An Unlikely Father by Lynn Collum
(Zebra Regency, $4.99, G) ISBN 0-8217-6418-7
**
An Unlikely Father is a bass-ackward Regency if there ever was one. If only the hero and heroine had been relegated to supporting cast status, and the secondary romance elevated to starring role, then this would have been a fun book, indeed. As it is, readers are stuck with two immature, posturing leads prone to fits of "I'll show him" and "I'll show her", which is tiresome in the extreme.

The story starts out in a promising vein. Miss Emily Collins is about to return to England after spending fifteen years in India with her aunt and uncle. Aunt Olivia and Uncle Nathan are now dead, and Emily is an heiress. She will take along her devoted companion, the pretty widow Delia Keaton, and they will find a nice property somewhere in England where they can live happily.

As Emily is pondering this delightful prospect, a solicitor arrives with a special request. Since Miss Emily is returning to England anyway, will she kindly chaperone three motherless children to their uncle's home in Bath? Emily agrees, and with children and pets and turbaned Indian manservant in tow, they all set out for England and the estate of Oliver, Lord Hawksworth.

Oliver is a bit of a dissolute wreck. A pledge made to his dying grandfather some years back -- to wed by his thirty-sixth birthday -- is looming and his dowager grandmother has a lady all picked out. Oliver has retired to his country estate with a few friends, where they await the arrival of a group of actresses for their entertainment. When Emily shows up, children in tow, Oliver at first refuses to believe her story. Emily announces her intention to stay, at least long enough to settle the children into their new home. One of Oliver's guests, Sir Ethan, a quiet Scotsman, takes a shine to Delia. As for Oliver and Emily, they immediately strike sparks.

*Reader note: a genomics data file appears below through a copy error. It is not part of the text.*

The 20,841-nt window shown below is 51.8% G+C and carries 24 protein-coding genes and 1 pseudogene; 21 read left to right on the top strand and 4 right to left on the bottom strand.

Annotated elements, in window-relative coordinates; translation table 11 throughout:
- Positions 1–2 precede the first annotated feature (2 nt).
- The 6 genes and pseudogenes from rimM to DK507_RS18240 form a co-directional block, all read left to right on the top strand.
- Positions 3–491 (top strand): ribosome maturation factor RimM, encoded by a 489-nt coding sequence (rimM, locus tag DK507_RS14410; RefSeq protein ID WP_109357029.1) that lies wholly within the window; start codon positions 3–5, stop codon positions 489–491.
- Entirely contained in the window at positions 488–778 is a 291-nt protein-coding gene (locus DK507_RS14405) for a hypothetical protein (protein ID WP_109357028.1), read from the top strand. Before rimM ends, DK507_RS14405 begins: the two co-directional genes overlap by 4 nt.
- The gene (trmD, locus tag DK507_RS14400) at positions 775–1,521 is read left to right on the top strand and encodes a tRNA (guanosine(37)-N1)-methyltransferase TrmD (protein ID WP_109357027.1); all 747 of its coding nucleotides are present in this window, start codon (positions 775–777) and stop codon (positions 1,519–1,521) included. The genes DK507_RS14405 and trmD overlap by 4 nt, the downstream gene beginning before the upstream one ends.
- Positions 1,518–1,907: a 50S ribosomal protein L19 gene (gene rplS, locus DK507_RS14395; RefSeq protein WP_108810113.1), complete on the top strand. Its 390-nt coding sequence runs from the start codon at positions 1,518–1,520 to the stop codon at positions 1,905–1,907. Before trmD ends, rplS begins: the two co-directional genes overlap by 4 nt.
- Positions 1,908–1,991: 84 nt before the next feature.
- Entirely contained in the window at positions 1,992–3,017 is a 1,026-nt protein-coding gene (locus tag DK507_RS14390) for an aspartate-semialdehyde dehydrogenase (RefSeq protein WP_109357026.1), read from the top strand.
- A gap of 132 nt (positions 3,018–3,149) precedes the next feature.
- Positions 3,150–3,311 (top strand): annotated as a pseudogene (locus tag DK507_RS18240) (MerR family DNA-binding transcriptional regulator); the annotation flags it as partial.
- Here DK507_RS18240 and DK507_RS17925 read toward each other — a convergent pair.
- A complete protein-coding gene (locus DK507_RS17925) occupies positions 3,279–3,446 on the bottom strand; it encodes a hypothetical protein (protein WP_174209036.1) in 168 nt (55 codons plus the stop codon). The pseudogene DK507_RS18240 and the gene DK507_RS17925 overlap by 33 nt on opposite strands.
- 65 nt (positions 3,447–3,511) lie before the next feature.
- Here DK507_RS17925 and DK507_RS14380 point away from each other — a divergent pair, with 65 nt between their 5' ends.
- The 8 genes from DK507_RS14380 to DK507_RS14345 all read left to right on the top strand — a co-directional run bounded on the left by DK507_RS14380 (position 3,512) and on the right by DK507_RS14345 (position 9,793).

Emily decides that she won't be dictated to by this overbearing man (never mind that it's his house). Oliver decides that Emily, under her annoying bossiness, is just another silly chit out for an adventure. Their first outside encounter comes when Emily borrows a curricle and pair from the stables against Oliver's orders and takes a tour of the surrounding properties. Oliver, out for a drive himself, spots her team and curricle and

"with a snap of the reins, Hawksworth put his team into a bone-jarring gallop, starting down the hill toward the servant and the waiting carriage. Too concerned about his team, he gave little thought to where Miss Collins was."

Read that again and you'll see just how silly it is. Oliver gallops his own prize team of horses downhill, at a full gallop, something that no driver would do except in dire circumstances (one stumble and you've got two dead horses and a wrecked carriage) because he's worried about the team at the bottom of the hill? Huh? Emily, of course, is full of head-tossing nonsense when Oliver confronts her, no matter that she never asked permission to take the horses. I itched to slap both of them.

There is, of course, the wealthy and beautiful Lady Cora in the wings, scheming to marry Oliver. Emily and Oliver gradually come to realize that they care for one another, but by then I didn't care for either of them. I was much more interested in the romance going on between Sir Ethan and Delia. At least they weren't prone to fits of pique.

Other readers may not find Emily and Oliver nearly as annoying as I did, and if that's the case with you, I sincerely hope you find An Unlikely Father to be a pleasurable read. For this reader, though, the secondary romance was the only thing preventing a one-heart rating.

--Cathy Sova


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